Saturday, August 29, 2009

Life Lessons...Quit Comparing Yourself

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"I will reward each one according to their faithfulness. You're on a even playing field with everyone!"
~ Don Franklin

Quit Comparing Yourself
by Daphne Merkin

I have often wondered whether I am tone deaf when it comes to learning from experience, whether I lack the basic self-preserving mechanism that would lead me to draw the requisite conclusions and not open the wrong door again, ushering in the same old demons in new outfits. It would be a nice compensatory gleam of light on the bleak horizon of growing older [as well as saggier and more forgetful] if the idea that people accumulate wisdom with age were a self-evident truth rather than an example of wishful thinking. But if Freud got anything right, it was that we humans suffer from repetition compulsion. I think of all my doomed romantic choices, despite umpteen years of costly therapy and rabid introspection and my refrain might well be: Do it to me one more time, once is never enough, with a man like you.

And yet even I have to admit to a small but signal change that has come with the passage of years. By the time I turned 40, I had stopped [well, almost] comparing myself to others. I had ceased, that is, running a kind of permanent college reunion in my head, a life contest in which I always fell last in the lineup of imaginary rivals. It's a psychological tic -a corrosive habit of mind- that is almost impossible to break. Virginia Woolf was beset by this compulsion, aided no doubt by the fact that she was one of many siblings and was intensely competitive with her older sister, Vanessa. Her need to scope out her place in the literary landscape among other women writers, such as Katherine Mansfield, is writ large in her letters and journals and frequently got in the way of her friendships.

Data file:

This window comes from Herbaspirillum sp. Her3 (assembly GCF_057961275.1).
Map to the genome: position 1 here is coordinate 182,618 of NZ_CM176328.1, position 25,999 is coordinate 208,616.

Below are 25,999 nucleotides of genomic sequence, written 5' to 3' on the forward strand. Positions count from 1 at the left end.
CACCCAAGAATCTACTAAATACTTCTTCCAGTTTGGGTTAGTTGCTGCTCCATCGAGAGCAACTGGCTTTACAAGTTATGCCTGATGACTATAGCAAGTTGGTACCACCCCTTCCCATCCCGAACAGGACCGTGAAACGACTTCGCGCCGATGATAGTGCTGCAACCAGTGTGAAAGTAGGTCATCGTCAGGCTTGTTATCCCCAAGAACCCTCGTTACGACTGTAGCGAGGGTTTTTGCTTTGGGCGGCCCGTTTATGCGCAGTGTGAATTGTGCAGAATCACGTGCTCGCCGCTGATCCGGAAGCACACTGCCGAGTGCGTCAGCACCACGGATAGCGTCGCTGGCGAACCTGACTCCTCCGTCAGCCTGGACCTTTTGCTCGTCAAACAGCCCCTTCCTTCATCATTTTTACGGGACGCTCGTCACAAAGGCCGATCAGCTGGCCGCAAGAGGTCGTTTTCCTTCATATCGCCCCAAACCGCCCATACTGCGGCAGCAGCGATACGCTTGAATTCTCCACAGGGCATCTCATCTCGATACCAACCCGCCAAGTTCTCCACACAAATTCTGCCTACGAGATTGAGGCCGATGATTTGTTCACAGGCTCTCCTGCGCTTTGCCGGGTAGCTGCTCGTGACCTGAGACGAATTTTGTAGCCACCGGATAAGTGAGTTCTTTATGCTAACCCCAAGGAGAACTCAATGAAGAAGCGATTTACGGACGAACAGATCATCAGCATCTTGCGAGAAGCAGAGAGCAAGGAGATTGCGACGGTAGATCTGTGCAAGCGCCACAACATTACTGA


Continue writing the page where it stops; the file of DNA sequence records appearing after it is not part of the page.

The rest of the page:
I myself grew up as one of six closely spaced siblings and my mother compared and contrasted us with one another at every opportunity, usually to my detriment. My two sisters and I were examined and characterized in mutually exclusive terms; they were what I was not, they had what I was missing. So I formed the notion that the only way to know what I was feeling about my life was to assess it according to the self-incriminating standards set by others. Being a person of hyperventilating, even brutal imagination, I took this to ludicrous extremes. I remember lying on a beach chair in Maui on my honeymoon, wondering why I wasn't on someone else's honeymoon. [Yes, my marriage eventually ended in divorce.]

I knew I had to change. I had before me as a cautionary example a much older friend, a woman writer who had been married to a more famous literary figure. Both of them had been part of the incestuous circle known as the New York intellectuals, and my friend had never come to terms with her place in the world, continuing to be racked into her old age by feelings of being insufficiently admired, compared with Mary McCarthy, say , or Hannah Arendt. Watching this woman ravage herself scared me. Somewhere along the line I stared experimentng with inhabiting my own life, without recourse to envisioning the life of imaginary or real Others. Having a child helped ease me into the constriction - and occasional vivid pleasures- of being me and no one else on this carpet ride. I'm not yet up to celebrating myself a la Walt Whitman, but one of these days I just might get there.

repost from American Elle Magazine: "The Most Important Thing I've Learned"
...Image: "The Rokeby Venus" by Diego Velazquez


Anonymous said...

Aaahhh, ;you are makeiing us think again! But, it's good. It's a good thing. :-)

Winklepots said...

Very cool post. Thought provoking and right on.

OliveStreetStudio said...

thanks for the post - very good read.

Bella said...

Such an incredible post! xxx

Petra said...

I have to admit, I still compare myself to others. I know it's wrong to do and unhealthy, but I can't seem to help myself. I'm sure I'm not alone in this. I'm trying to stop, but it just happens and then I'll sometimes catch myself.
Great post!

zupu said...

Wise thoughts darling! I think I compare myself nowadays so much less than when I was younger.. all the competition between friends (specially with dancing ones, I used to be a ballerina) but these days I feel much better without all that nonsense :)